LFD’s Auto View Distance utility will optimise X Plane’s graphics engine dynamically to bring you the best results for your configuration. Compatible with XP11, XP12, VR and Vulcan.
- 1 Where to Donate
- 2 Where to Download
- 3 How it Works
- 4 The ‘Number of World Objects’ Setting
- 5 Key Features of Version 2.0
- 6 Key Features of Version 1.9
- 7 Key Features of Version 1.8
- 8 Compatibility With Other Tools
- 9 User Guide for Version 1.8 & 1.9
- 10 Installation
- 11 Configuration
- 12 FPS Flying Tips
- 13 Troubleshooting
- 14 Screenshots
- 15 100% Review Score
- 16 The Flight Sim Contents List
Where to Donate
Where to Download
How it Works
The Auto View Distance (AVD) utility will optimise X Plane’s graphics dynamically to bring you the best results for your configuration and you control how that happens.
The computing power saved from needless far-distance calculations can be spent increasing the quality of your local area. Saving as little as 5% on the view distance normally lost in haze can make all the difference.
Even in a correctly configured system there will be times when the complexity of scenery and weather can cause your FPS to drop to levels that cause visual stuttering. During these times the utility will automatically reduce the view distance to alleviate the burden and restore your minimum FPS. You control the speed and depth of that response.
The FPS power you save will allow you to:
- Increase the Number of World Objects setting
- Increase the Texture Quality setting
The ‘Number of World Objects’ Setting
The primary X Plane setting that can be radically improved by using the AVD utility is the Number of World Objects.
…without the AVD Utility
Without the AVD utility, the only way to lower FPS demand from scenery is to reduce the density of the buildings across the whole view for the entire flight. That results in an unsatisfying and unrealistic representation of towns and cities.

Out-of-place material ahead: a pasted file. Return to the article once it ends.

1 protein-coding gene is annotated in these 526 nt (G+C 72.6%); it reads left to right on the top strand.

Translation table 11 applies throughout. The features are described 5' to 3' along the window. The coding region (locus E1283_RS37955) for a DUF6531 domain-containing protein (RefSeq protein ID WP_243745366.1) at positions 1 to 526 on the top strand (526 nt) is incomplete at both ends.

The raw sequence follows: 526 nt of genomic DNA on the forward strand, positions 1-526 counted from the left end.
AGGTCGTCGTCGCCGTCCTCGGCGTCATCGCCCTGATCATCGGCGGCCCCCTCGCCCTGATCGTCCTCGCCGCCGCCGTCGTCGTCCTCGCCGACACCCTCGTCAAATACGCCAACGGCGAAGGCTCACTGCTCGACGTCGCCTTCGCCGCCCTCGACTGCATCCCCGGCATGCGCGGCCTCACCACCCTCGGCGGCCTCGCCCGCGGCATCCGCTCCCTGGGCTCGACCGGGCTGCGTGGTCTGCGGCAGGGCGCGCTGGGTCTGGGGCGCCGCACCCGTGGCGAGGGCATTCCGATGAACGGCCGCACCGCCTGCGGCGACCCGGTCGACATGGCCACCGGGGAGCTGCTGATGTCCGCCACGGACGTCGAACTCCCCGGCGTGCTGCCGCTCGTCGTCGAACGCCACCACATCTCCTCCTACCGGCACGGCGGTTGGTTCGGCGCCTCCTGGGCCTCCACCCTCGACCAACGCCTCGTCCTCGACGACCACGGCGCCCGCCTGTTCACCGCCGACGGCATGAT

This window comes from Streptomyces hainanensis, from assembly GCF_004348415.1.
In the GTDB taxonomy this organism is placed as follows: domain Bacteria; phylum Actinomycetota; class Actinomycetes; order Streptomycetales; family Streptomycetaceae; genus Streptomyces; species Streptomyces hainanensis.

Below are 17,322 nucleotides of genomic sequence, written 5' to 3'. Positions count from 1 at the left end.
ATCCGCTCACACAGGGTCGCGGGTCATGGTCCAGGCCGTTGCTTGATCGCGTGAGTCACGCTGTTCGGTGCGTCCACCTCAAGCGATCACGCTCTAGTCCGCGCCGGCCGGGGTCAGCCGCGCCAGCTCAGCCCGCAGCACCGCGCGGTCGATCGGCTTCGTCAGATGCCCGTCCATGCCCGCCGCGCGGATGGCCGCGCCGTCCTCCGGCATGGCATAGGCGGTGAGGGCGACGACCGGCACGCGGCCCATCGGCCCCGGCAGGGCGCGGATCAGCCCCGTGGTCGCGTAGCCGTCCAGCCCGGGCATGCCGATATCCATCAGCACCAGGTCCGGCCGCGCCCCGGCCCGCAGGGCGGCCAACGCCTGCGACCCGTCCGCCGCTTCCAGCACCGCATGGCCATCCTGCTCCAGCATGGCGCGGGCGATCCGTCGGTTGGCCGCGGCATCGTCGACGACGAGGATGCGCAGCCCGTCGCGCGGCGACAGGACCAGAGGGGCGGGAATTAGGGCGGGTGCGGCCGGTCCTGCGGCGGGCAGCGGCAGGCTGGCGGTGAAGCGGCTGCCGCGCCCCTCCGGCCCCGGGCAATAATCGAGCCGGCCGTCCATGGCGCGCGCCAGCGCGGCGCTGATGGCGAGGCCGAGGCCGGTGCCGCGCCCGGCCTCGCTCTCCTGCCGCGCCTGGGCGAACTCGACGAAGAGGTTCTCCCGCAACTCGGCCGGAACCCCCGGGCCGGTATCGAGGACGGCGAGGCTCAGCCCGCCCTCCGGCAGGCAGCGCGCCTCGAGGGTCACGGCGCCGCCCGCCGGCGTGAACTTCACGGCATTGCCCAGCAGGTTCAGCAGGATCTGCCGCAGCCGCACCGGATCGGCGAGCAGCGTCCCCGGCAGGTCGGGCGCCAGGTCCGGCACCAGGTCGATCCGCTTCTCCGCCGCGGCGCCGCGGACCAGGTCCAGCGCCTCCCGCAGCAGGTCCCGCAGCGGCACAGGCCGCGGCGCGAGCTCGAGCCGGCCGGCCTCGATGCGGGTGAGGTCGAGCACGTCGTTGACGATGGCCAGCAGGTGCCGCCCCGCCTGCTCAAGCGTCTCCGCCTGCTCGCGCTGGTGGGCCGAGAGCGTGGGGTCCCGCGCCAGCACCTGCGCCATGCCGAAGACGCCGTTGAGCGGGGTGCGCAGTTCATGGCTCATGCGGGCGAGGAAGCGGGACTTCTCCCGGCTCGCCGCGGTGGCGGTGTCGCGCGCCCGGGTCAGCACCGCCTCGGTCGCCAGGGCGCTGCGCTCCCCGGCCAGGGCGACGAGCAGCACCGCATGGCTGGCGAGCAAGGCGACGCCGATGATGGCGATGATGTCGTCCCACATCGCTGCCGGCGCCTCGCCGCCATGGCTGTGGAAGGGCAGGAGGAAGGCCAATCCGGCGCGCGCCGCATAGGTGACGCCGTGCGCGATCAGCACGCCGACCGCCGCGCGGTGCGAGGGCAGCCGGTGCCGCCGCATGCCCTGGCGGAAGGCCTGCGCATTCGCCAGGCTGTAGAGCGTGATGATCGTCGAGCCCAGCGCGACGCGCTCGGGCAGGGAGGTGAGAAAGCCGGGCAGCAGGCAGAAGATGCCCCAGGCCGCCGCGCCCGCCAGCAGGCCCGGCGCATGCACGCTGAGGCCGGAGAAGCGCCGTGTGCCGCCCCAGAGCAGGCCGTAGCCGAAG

…with the AVD Utility
When AVD is running, the Number of Objects can be set to maximum, making your immediate surroundings much more realistic. When your FPS allows, this level of detail will spread to the horizon.
Key Features of Version 2.0
Includes a companion app to stabilise the view distance control at airports. Via configurable key presses you can stabilise or change the view distance throughout your stay.
Key Features of Version 1.9
Exception handlers have been added to the functions that access X Plane’s LOD and FPS variables.
Key Features of Version 1.8
- The FPS averaging window is now available for configuration.
- There are two independent rate of change sliders to control the view distance.
- Rate of change units are now Percent Per Second (%/s).
- View Distances are also represented by their equivalent as a ground level View Areas. The View Area is the workload that your computer is actually working to fill and this rises exponentially as you approach the horizon, whether you can see it or not.
Compatibility With Other Tools
LFD’s AVD utility is intended to be compatible with other tools as far as is possible – it only controls one variable. There is a good chance that there won’t be any ongoing conflict if you leave the LOD aspect of other tools alone. If the utility detects an external adjustment of the utility’s LOD variable “LOD Control Conflict” is displayed on the user interface until the conflict is resolved.
The following utilities are compatible:
- FlyAgi_Tweak_Utility – set its LOD option to manual.
- 3jFPS-wizard – set automatic LOD to off
- ASHA – no change needed
User Guide for Version 1.8 & 1.9
Once you have configured AVD, set X Plane’s ‘Number of World Objects’ to maximum for best results.
Choose your minimum required FPS value, ensuring that it is an achievable one. If you have ‘frame limiting’ set (for Oculus VR), you can safely use the limiting number as your target. If the FPS drops below the target value then the view distance (the range of the level of detail) will be reduced to compensate.
The sensitivity depends on a combination of the averaging window and the rates of change applied to the view distance.
The default values will provide smooth handling of the view distance horizon with moderate rates of change, but will still be able to climb back from a minimum view distance at a reasonable pace.
These settings depend on your personal preference for smooth replay vs graphical fidelity so you’ll probably want to adjust them to suit your needs.